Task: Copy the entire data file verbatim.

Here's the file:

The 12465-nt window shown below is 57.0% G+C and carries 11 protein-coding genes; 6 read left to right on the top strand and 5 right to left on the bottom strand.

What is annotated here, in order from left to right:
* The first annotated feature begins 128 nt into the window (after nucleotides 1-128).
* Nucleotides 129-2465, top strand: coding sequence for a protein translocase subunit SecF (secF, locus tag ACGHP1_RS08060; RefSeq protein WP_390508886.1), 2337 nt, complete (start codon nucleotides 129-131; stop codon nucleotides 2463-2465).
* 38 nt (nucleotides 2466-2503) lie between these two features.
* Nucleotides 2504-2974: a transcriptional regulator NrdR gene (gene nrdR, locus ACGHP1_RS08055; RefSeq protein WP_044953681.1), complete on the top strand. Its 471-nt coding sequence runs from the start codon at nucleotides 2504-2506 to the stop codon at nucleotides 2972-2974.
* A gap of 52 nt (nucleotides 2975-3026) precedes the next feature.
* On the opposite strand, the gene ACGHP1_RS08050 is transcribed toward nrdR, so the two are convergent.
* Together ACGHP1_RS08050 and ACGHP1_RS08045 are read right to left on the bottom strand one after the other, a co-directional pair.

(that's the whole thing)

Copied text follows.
The 12465-nt window shown below is 57.0% G+C and carries 11 protein-coding genes; 6 read left to right on the top strand and 5 right to left on the bottom strand.

What is annotated here, in order from left to right:
* The first annotated feature begins 128 nt into the window (after nucleotides 1-128).
* Nucleotides 129-2465, top strand: coding sequence for a protein translocase subunit SecF (secF, locus tag ACGHP1_RS08060; RefSeq protein WP_390508886.1), 2337 nt, complete (start codon nucleotides 129-131; stop codon nucleotides 2463-2465).
* 38 nt (nucleotides 2466-2503) lie between these two features.
* Nucleotides 2504-2974: a transcriptional regulator NrdR gene (gene nrdR, locus ACGHP1_RS08055; RefSeq protein WP_044953681.1), complete on the top strand. Its 471-nt coding sequence runs from the start codon at nucleotides 2504-2506 to the stop codon at nucleotides 2972-2974.
* A gap of 52 nt (nucleotides 2975-3026) precedes the next feature.
* On the opposite strand, the gene ACGHP1_RS08050 is transcribed toward nrdR, so the two are convergent.
* Together ACGHP1_RS08050 and ACGHP1_RS08045 are read right to left on the bottom strand one after the other, a co-directional pair.